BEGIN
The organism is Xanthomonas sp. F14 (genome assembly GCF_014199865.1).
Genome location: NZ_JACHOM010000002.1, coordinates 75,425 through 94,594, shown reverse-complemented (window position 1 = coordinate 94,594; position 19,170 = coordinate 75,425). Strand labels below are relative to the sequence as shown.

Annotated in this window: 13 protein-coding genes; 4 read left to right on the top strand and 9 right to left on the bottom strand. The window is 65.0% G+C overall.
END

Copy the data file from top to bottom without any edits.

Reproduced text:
The organism is Xanthomonas sp. F14 (genome assembly GCF_014199865.1).
Genome location: NZ_JACHOM010000002.1, coordinates 75,425 through 94,594, shown reverse-complemented (window position 1 = coordinate 94,594; position 19,170 = coordinate 75,425). Strand labels below are relative to the sequence as shown.

Annotated in this window: 13 protein-coding genes; 4 read left to right on the top strand and 9 right to left on the bottom strand. The window is 65.0% G+C overall.